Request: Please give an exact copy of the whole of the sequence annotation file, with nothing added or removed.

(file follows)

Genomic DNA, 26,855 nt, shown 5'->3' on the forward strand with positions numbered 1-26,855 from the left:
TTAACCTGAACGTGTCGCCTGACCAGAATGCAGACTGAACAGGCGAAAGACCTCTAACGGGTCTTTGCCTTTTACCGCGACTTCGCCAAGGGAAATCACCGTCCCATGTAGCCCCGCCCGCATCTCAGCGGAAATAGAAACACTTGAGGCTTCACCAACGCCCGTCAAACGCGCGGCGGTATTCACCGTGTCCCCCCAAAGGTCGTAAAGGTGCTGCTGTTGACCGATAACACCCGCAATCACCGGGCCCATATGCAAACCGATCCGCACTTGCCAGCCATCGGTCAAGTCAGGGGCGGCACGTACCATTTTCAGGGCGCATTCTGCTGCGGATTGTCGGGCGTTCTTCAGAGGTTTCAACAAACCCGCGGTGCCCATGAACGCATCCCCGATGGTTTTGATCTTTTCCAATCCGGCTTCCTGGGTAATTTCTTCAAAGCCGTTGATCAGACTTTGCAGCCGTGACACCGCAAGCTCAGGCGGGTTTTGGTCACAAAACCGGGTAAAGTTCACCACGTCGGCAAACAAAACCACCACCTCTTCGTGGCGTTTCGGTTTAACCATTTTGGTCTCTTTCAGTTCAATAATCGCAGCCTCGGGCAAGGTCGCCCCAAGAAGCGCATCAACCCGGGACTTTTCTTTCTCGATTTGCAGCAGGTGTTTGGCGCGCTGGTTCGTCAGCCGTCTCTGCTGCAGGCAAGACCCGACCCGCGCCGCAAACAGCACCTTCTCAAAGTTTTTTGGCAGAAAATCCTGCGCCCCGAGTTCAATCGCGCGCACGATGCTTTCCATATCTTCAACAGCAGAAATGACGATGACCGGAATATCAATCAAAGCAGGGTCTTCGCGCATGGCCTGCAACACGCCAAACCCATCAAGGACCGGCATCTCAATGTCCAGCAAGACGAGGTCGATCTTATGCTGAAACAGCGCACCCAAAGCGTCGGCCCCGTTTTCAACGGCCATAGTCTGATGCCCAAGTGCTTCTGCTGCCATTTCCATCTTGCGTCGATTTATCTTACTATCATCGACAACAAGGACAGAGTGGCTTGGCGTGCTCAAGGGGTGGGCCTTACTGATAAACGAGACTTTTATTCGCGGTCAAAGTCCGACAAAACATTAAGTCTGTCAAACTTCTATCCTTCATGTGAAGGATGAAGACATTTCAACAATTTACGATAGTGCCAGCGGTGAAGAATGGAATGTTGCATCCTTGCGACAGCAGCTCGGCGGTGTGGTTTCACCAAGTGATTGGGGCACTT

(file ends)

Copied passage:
Genomic DNA, 26,855 nt, shown 5'->3' on the forward strand with positions numbered 1-26,855 from the left:
TTAACCTGAACGTGTCGCCTGACCAGAATGCAGACTGAACAGGCGAAAGACCTCTAACGGGTCTTTGCCTTTTACCGCGACTTCGCCAAGGGAAATCACCGTCCCATGTAGCCCCGCCCGCATCTCAGCGGAAATAGAAACACTTGAGGCTTCACCAACGCCCGTCAAACGCGCGGCGGTATTCACCGTGTCCCCCCAAAGGTCGTAAAGGTGCTGCTGTTGACCGATAACACCCGCAATCACCGGGCCCATATGCAAACCGATCCGCACTTGCCAGCCATCGGTCAAGTCAGGGGCGGCACGTACCATTTTCAGGGCGCATTCTGCTGCGGATTGTCGGGCGTTCTTCAGAGGTTTCAACAAACCCGCGGTGCCCATGAACGCATCCCCGATGGTTTTGATCTTTTCCAATCCGGCTTCCTGGGTAATTTCTTCAAAGCCGTTGATCAGACTTTGCAGCCGTGACACCGCAAGCTCAGGCGGGTTTTGGTCACAAAACCGGGTAAAGTTCACCACGTCGGCAAACAAAACCACCACCTCTTCGTGGCGTTTCGGTTTAACCATTTTGGTCTCTTTCAGTTCAATAATCGCAGCCTCGGGCAAGGTCGCCCCAAGAAGCGCATCAACCCGGGACTTTTCTTTCTCGATTTGCAGCAGGTGTTTGGCGCGCTGGTTCGTCAGCCGTCTCTGCTGCAGGCAAGACCCGACCCGCGCCGCAAACAGCACCTTCTCAAAGTTTTTTGGCAGAAAATCCTGCGCCCCGAGTTCAATCGCGCGCACGATGCTTTCCATATCTTCAACAGCAGAAATGACGATGACCGGAATATCAATCAAAGCAGGGTCTTCGCGCATGGCCTGCAACACGCCAAACCCATCAAGGACCGGCATCTCAATGTCCAGCAAGACGAGGTCGATCTTATGCTGAAACAGCGCACCCAAAGCGTCGGCCCCGTTTTCAACGGCCATAGTCTGATGCCCAAGTGCTTCTGCTGCCATTTCCATCTTGCGTCGATTTATCTTACTATCATCGACAACAAGGACAGAGTGGCTTGGCGTGCTCAAGGGGTGGGCCTTACTGATAAACGAGACTTTTATTCGCGGTCAAAGTCCGACAAAACATTAAGTCTGTCAAACTTCTATCCTTCATGTGAAGGATGAAGACATTTCAACAATTTACGATAGTGCCAGCGGTGAAGAATGGAATGTTGCATCCTTGCGACAGCAGCTCGGCGGTGTGGTTTCACCAAGTGATTGGGGCACTT